Crestwood

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superintendent and, in April, hired Joseph Gorham, who had been superintendent of Carbondale Area. Gorham was one of 23 applicants.

Energetic and enthusiastic, Gorham spoke highly of Crestwood after being hired, saying, “I want to let the people in the community know the excellence that is here under these roofs. It’s the sleeping giant and it deserves to be in the spotlight of excellence.”

As the school year began, Gorham initiated an early literacy problem, in the hopes of increasing the reading and phonics skills of children entering kindergarten. The first step in his plan, the implementation of an online program called “Teach me to learn at home,” happened in November with a parent and child workshop held at Fairview Elementary.

Step two involves professional development, that is, advising teachers how to better educate students in reading. The goal is that kindergarten teachers are trained in this area this year, then first and second grade teachers in year two, and third grade teachers in year three. The final step will be inviting pre-K providers and daycare workers to the elementary schools to collaborate with educators.

At the end of the 2015-16 school year, discussion was had of eliminating the kindergarten program at Crestwood as a way of closing the gap on a $2 million budget deficit. Gorham stated then that, while the district didn’t want to remove kindergarten and other programs, finding ways to trim the budget was necessary and inevitable.

“No one wants to have these difficult conversations, but the district is in financial dire straits,” he said. “We’re dealing with children, families, and taxpayers that deserve the best education possible. But, when you go to the well and it’s dry, difficult decisions have to be made.”

The board did not eliminate kindergarten, but did choose a new transportation company as a way of cost savings. The move caused much controversy and, in the end, was repealed.

It all began in May, when the board hired accountant Kevin Foley and his newly-created Mountaintop Bus Company, creating a five-year contract in excess of $10 million. With the district’s transportation cost at roughly $2.6 million per year, the contract with the new company would have saved the district half a million dollars in total.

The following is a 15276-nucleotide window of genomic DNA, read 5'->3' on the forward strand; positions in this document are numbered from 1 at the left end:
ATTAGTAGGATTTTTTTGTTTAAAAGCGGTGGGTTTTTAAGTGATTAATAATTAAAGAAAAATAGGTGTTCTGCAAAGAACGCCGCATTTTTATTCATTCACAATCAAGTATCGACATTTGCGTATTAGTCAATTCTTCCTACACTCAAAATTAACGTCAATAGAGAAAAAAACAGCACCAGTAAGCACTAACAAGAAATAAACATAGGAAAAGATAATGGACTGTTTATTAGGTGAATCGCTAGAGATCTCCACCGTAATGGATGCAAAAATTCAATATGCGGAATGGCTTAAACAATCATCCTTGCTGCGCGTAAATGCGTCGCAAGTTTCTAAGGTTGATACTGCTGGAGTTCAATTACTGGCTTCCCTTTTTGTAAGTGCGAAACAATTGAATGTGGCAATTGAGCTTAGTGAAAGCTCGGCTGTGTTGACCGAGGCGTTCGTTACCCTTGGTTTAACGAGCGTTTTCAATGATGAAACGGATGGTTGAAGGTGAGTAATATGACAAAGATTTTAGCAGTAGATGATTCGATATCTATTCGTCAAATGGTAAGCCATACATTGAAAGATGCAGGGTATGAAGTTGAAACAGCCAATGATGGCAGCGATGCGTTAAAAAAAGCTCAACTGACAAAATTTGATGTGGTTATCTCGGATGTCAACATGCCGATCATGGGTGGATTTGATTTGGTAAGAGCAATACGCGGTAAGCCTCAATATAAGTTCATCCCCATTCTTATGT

While Scott Henry, on behalf of Rinehimer Bus Co., the district’s transportation company for 40 years, submitted a RFP for the transportation contract, he asked for a 3-percent increase over the state’s reimbursement rate for the first three years of the contract and a 5-percent increase for the last two. Foley had asked for no increase. The cost savings and Foley’s promise of new buses is what caused the board to create the contract with Foley, rather than Henry, board members said.

When Foley was awarded the contract, Rinehimer drivers continuously vowed that they would remain loyal to their boss, Henry, and never work for Foley’s company.

At the Aug. 18 school board meeting, Foley admitted that, while he had a fleet of new buses, he only had 17 drivers. He needed a minimum of 25 and, to run the same bus routes that Rinehimer had for years, he needed 34. He stated he thought the Rinehimer drivers, being offered more money, would eventually agree to work for him.

A parade of frustrated parents spoke at that meeting, asking the board how the operation will be successful and what the district will do if it’s not. Board members didn’t give clear answers, only noting that a contingency plan was in place, and that they were confident in Foley and his operation. The vote was then unanimous to approve Foley’s bus runs –dramatically different than previous years, but never released to the media or public.

Then, on Aug. 25, just four days before the first day of school, the board held a special meeting where it terminated its contract with the Mountaintop Bus Company and Foley, and then entered into a five-year contract with Rinehimer Bus Lines. This move came because Foley could not get enough drivers to run a successful operation.

Rinehimer’s new contract, now in effect, gives Henry a 3-percent increase in the reimbursement rate over all five years, making it slightly less than what he originally asked for. Per the new contract, Henry will also provide some newer buses, 10 now, and about seven more by January of 2017. The new contract is costing the district roughly $60,000 more per year, which will come this year from the fund balance.